Adjust Project properties

  1. Make sure VS project is set to use to use local IIS express server (not dev server)
  2. Update following properties:
    • Enable SSL (OIDC requires it)
    • Enable Anomymous Authentication
    • Disable Windows Authentication
    • Managed pipeline set to integrated Project properties

Webforms login page example

public partial class Login : System.Web.UI.Page
{
  protected void Page_Load(object sender, EventArgs e)
  {
    if (!Request.IsAuthenticated)
    {
      string returnurl = HttpContext.Current.Request.Params["ReturnUrl"];
      HttpContext.Current.GetOwinContext().Authentication.Challenge(
        new AuthenticationProperties { RedirectUri = returnurl }, "PivotalSSO");
    }
  }
}

Protect the Web Application Areas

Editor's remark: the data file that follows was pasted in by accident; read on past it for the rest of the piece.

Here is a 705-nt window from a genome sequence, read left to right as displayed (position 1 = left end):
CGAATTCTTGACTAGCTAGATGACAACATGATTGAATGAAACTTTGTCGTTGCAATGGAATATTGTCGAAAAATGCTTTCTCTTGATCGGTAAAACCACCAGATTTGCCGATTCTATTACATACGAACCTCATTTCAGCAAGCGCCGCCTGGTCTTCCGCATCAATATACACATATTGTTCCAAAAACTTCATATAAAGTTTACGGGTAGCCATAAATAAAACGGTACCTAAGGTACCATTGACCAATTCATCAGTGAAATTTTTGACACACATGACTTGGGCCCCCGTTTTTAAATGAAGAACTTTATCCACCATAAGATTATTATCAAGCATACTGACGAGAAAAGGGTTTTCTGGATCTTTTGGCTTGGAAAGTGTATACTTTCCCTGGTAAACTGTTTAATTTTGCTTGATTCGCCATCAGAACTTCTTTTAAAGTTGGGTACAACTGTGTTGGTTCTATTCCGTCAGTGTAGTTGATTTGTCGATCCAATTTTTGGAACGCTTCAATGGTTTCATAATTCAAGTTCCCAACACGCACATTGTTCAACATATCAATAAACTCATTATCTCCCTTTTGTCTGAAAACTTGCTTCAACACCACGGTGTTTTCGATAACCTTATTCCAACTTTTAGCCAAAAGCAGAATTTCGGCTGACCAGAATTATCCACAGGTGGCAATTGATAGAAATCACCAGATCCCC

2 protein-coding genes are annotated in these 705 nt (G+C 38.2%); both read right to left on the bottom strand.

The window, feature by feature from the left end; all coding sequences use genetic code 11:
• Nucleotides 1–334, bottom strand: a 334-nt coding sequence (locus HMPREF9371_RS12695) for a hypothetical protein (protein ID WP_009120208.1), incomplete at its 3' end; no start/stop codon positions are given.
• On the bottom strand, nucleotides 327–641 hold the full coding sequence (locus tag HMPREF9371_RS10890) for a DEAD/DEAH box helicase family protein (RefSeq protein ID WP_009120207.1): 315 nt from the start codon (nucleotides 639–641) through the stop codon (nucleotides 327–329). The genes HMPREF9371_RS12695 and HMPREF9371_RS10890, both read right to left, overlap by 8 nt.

In a webforms application secure protected areas in web.config by denying access to unauthenticated users using location elements.

<location path="<protected folder>">
  <system.web>
    <authorization>
      <deny users="?" />
    </authorization>
  </system.web>
</location>

In an MVC application, secure MVC controllers by adding the [Authorize] attribute to the route. Also disable forms Authentication in the web.config.

<system.webServer>
    <modules runAllManagedModulesForAllRequests="true">
       <remove name="FormsAuthentication" />
    </modules>
</system.webServer>

Get Token Claims

To get claims from the access/id token get them from ClaimsIdentity

ClaimsIdentity claimsIdentity = (ClaimsIdentity)HttpContext.Current.User.Identity;
// Access claims
Response.Write("<b>User Claims from JWT</b> <BR/>");
foreach (Claim claim in claimsIdentity.Claims)
{
  Response.Write(claim.Type +"<BR/>");
  Response.Write(claim.Value + "<BR/>");
}